Why acting like you lost the election is the ‘serious’ thing to do
“President Obama appeared on track to become the first president in modern history to be reelected with a smaller share of the vote than he got in his first bid,” Karen Tumulty observed in the Washington Post (11/7/12), counseling: “If he hopes to achieve anything significant in his final term in office, the president must first forge the kind of national sense of purpose that the election failed to provide.” She quoted a Reagan White House chief of staff’s advice that “the role of the president is to build a consensus in America.”
Tumulty’s colleague Dan Balz (11/7/12) offered similarly gauzy advice for the second term:
It will now be left to him to create a true mandate for his agenda and then through leadership that combines compromise with conviction, produce a political consensus in Congress and the country to put that agenda into place.
Obama will now have the opportunity to show his true colors, in terms of both his ideological convictions and his ability to produce the kind of cross-party consensus he said he yearns to create.
So Obama should show his “ideological convictions”—so long as they produce “cross-party consensus” with Republicans who have vowed to oppose him.
Time’s Joe Klein (11/7/12) got more specific about what he was hoping for from Obama’s new term:
It will, and should, be argued that the election was a mandate for moderation. The last month of Mitt Romney‘s campaign, when he rushed to the center and suddenly made it a race, ratified the real will of the people: a sensible centrism that runs deeper than the over-caffeinated bluster that seems to dominate the media. The election hinted that the third rail of American politics—the certain death that comes to those who question entitlement programs like Social Security and Medicare—is beginning to lose its juice.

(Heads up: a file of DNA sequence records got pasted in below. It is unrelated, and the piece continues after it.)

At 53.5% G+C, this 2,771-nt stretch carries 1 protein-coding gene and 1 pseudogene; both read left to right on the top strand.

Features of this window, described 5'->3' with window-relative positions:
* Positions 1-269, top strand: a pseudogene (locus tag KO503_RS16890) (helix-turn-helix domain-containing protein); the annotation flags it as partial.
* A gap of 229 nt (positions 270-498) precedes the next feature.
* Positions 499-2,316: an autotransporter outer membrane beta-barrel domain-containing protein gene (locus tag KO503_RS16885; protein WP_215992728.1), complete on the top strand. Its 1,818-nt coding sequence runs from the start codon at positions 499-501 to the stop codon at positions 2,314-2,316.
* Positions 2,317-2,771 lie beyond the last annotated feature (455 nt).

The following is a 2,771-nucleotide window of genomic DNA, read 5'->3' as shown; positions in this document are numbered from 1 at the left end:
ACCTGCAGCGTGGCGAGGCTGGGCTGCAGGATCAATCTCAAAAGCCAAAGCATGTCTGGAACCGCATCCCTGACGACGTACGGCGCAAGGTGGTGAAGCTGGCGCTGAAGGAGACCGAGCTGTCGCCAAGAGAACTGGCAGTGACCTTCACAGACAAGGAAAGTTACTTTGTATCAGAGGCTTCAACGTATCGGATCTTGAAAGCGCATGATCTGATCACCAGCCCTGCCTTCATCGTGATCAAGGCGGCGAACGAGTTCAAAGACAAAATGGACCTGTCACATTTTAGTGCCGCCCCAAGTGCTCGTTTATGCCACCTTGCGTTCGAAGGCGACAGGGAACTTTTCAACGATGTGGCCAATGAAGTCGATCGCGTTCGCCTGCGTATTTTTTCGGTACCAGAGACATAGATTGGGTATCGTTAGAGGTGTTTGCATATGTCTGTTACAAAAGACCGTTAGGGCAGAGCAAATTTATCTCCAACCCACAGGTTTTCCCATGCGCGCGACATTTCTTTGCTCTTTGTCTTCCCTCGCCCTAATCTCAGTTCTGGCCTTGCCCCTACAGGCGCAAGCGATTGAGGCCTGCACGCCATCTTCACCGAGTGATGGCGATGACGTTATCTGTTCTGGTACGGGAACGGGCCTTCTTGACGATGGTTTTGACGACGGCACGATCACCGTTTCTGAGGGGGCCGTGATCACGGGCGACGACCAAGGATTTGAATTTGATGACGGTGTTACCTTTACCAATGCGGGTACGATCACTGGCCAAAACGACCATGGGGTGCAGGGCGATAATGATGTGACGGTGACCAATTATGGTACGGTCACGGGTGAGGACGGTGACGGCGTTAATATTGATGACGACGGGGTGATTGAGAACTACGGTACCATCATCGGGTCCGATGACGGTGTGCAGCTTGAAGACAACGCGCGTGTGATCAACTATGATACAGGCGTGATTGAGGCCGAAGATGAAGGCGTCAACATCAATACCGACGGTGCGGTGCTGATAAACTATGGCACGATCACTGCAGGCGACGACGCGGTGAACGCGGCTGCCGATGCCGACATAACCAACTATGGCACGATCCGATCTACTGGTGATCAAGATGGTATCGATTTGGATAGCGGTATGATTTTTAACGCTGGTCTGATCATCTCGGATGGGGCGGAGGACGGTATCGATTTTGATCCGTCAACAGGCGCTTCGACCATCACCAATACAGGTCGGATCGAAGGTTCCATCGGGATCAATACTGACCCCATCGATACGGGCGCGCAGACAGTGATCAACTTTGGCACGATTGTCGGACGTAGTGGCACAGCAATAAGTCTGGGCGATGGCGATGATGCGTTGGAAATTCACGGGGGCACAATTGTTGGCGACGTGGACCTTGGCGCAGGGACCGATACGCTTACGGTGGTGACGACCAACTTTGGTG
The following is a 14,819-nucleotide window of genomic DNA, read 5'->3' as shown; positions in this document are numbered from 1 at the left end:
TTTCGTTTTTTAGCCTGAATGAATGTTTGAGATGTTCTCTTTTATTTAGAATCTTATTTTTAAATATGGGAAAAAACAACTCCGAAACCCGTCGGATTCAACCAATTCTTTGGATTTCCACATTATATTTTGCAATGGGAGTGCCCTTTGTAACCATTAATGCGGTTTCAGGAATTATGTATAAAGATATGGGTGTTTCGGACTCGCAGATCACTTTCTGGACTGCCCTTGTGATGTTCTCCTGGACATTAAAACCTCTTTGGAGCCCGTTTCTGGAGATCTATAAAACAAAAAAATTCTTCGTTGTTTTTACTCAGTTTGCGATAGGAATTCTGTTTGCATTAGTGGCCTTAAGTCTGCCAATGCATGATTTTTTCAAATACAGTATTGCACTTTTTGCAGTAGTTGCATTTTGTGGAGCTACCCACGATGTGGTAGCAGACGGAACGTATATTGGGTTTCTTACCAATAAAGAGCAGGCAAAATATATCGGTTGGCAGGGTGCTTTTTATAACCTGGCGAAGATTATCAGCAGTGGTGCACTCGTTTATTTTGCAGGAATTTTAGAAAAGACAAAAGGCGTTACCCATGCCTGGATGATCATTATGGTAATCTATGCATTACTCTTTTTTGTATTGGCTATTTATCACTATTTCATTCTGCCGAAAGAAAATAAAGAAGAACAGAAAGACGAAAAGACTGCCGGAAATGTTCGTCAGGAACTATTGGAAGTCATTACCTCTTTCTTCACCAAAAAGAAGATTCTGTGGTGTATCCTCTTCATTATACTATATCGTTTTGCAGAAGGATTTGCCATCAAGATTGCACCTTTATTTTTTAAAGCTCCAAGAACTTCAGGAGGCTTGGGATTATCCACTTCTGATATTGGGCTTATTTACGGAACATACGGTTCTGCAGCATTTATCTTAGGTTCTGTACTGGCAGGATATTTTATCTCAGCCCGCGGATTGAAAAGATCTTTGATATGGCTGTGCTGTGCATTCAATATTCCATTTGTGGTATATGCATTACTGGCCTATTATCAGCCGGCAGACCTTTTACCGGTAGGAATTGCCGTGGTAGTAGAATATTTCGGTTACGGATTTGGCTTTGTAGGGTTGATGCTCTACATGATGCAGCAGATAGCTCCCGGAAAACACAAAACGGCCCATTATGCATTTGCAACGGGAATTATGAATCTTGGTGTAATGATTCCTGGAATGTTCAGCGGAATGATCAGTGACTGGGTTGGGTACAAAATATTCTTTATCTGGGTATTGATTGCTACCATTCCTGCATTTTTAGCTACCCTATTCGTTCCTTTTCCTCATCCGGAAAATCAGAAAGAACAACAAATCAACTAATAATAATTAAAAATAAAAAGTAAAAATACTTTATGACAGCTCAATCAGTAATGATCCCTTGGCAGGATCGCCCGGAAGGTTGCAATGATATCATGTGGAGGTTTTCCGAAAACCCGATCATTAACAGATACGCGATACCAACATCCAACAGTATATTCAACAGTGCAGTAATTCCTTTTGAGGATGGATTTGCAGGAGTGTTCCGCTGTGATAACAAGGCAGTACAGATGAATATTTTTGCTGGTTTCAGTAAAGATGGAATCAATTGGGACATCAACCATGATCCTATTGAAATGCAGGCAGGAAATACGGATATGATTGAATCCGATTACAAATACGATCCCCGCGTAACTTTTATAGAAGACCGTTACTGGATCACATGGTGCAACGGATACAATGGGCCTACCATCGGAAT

So the election results “hint” that the public wants cuts in Social Security and Medicare benefits? That’s not what voters “hinted” in exit polls; one such survey, commissioned by the AFL-CIO, found that “by 64 to 17 percent, voters want to protect Social Security and Medicare benefits and address the deficit by increasing taxes on the rich, rather than address the deficit by cutting entitlements,” according to the blog Influence Alley (11/7/12). Another exit poll done for the Campaign for America’s Future (11/8/12) found 62 percent of voters rejecting reductions in Social Security benefits and 79 percent opposing caps on or cuts to Medicare payments.
Still, corporate pundits swarmed, like moths around a lamppost, to the idea that Obama should take aim at programs for seniors. Michael Tomasky wrote of Obama in Newsweek (11/11/12):
He’ll have to get many reluctant Democrats to sign on to some com-promises he’ll probably be willing to make, but to which they’ll be very resistant. Example: gradually increasing the eligibility age for Medicare to 67 over the next 15 or so years…. Obama, if he were to consummate such a deal, would become a postpartisan president overnight—he really would have united Washington, to the extent that it can be.
In the hall of fame of bad ideas, raising the Medicare age deserves a place of honor: While it would be a real burden on the newly retired, it saves the federal government a relatively small amount of money (Think Progress, 7/12/11) because it would take the healthiest age group out of the Medicare pool; it’s cherry-picking and throwing the cherries away. It would increase the nation’s total (public plus private) spending on healthcare (Morning Edition, 11/29/12) while reducing the amount of care seniors get.
This is the kind of proposal, then, that official D.C. can really rally around. The public shows better sense, rejecting the idea by a 67-to-30 percent margin (ABC/Washington Post poll, 11/20–25/12).
The attraction of the idea, though, is less its dubious policy merits and more the fact that anyone who cares at all about the vulnerable would hate to do it. Embracing such suggestions, then, is a great way for Democrats to show how tough-minded and responsible they are. (The worse the idea is, really, the more its value as a signal of “responsibility.”) As a San Jose Mercury News editorial (11/7/12) put it:
We understand that many who win elections want to hold onto their principles as they help govern. We respect and applaud that, but this is not a game. It is serious business.
“Principles” are not something that serious people cling to. And there is nothing D.C. pundits want more than to be seen as very serious people.